State Looking Beyond East Windsor, Willington State Police Firing Range

March 2, 2016

Rebuffed by determined opponents in East Windsor and Willington, agencies planning a new state police firing range want to test residents’ reception in far eastern Connecticut.

In response to inquiries from elected officials and property owners, state officials have planned informational meetings this month in Voluntown, Griswold and Canterbury.

“These meetings will allow state officials to meet with town residents to discuss the project and for residents to express their level of interest in hosting the proposed facility,” the state Department of Administrative Services said in a press release Tuesday.

In an interview later in the day, DAS spokesman Jeffrey Beckham said that at least one property owner in each of the rural towns has offered to sell a large parcel “in relatively remote areas, far away from critical infrastructure such as schools.”

State police say they need a new range because the one near the Farmington River in Simsbury is prone to flooding. The cost to repair damage has been as high as $400,000 from a single swamping, and the chronic flooding has delayed training, state police say.

The state’s site selection process narrowed options to privately owned parcels in Willington and East Windsor, but residents in both towns have fiercely battled the proposal. Opponents say the range would devastate property values, destroy their peace and harm the environment.

Although state officials have not shelved consideration of the East Windsor and Willington sites, Beckham said it’s possible that the site selection process could start anew in the three towns near the Rhode Island border.

Leaders of opposition groups in East Windsor and Willington said the news was encouraging.

“We have been aware for many months that there were communities out there that wanted the project,” Michael Scalzo, head of Not East Windsor, or NEW, said. “Unfortunately it took a lot of trauma from the citizens of East Windsor and Willington to convince them to pursue those other opportunities.”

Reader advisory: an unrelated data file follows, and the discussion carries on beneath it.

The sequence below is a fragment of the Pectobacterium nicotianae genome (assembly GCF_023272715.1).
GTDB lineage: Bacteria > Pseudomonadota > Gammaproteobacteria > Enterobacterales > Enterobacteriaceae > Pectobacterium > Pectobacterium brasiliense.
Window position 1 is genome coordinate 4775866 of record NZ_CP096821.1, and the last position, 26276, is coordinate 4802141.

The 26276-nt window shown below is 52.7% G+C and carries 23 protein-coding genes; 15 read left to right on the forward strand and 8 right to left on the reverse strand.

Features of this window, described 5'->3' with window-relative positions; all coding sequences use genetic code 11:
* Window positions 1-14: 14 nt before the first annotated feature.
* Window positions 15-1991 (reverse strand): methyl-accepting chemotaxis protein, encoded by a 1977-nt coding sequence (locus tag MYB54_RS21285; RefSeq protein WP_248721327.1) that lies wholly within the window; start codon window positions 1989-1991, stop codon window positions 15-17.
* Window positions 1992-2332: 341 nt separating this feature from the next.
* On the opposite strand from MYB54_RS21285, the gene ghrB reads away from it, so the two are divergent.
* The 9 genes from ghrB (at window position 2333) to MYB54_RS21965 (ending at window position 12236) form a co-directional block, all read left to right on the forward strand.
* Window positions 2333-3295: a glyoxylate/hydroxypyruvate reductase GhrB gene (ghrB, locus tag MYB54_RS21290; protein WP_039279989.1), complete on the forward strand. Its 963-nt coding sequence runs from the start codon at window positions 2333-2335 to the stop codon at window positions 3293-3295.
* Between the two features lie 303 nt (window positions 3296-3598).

“We are thrilled the state is looking at new options,” Stephanie Summers of unWillington said, “and if these communities are interested, we wish them well.

“We urge the state to free us quickly from our limbo in its process so we can get on with our lives and the state police can get its training needs met,” Summers said.

Rep. Paul Brycki, a Democrat whose district includes Griswold and Voluntown, said benefits to the town that hosts the range include state payments in lieu of taxes, added police presence in an area that is lightly patrolled now and an economic boost for businesses from the increased traffic. Brycki said he expects residents, who include many gun owners and hunters, will welcome the proposed range.

The cost of the proposed range, however, is still a big factor, and two members of the legislature’s public safety and security committee — Sen. Tim Larson, D-East Hartford, and Sen. Tony Guglielmo, R-Stafford — have called on state officials to strongly consider using the National Guard firing range in East Haven.

“While I appreciate DAS considering other sites, I continue to believe that as we already have a state facility in East Haven where the Connecticut National Guard trains and that facility is available to the state police for 240 days a year, a new facility is unnecessary,” Guglielmo said Tuesday.

But Beckham said state planners have considered the East Haven range “multiple times.”

“It does not work for the state police,” he said. “It does not meet their training criteria.”

Larson and Guglielmo have scoffed at state officials’ recent claims that the range could be built for $7 million, including land acquisition. Based on recent state construction bids, the range would cost at least four times that amount, the two senators wrote recently in a letter to commissioners of the DAS and state Department of Emergency Services and Public Protection.

Bills on the proposed range that the two senators have proposed will be the focus of a public hearing Thursday at the Legislative Office Building. One bill would require, in part, that the range be built on “previously purchased state-owned or leased property.” The hearing before the public safety and security committee is set for 11 a.m.

The meetings in Griswold, Canterbury and Voluntown are outside the state’s formal “scoping” process but will include information on potential sites offered in each town and question and answer periods, according to the DAS.

Each meeting is to begin at 7 p.m. The Canterbury session is slated for March 14 in town hall; the Voluntown meeting is set for March 15 at Voluntown Elementary School; and the Griswold meeting is to be held on March 16 at a venue to be determined.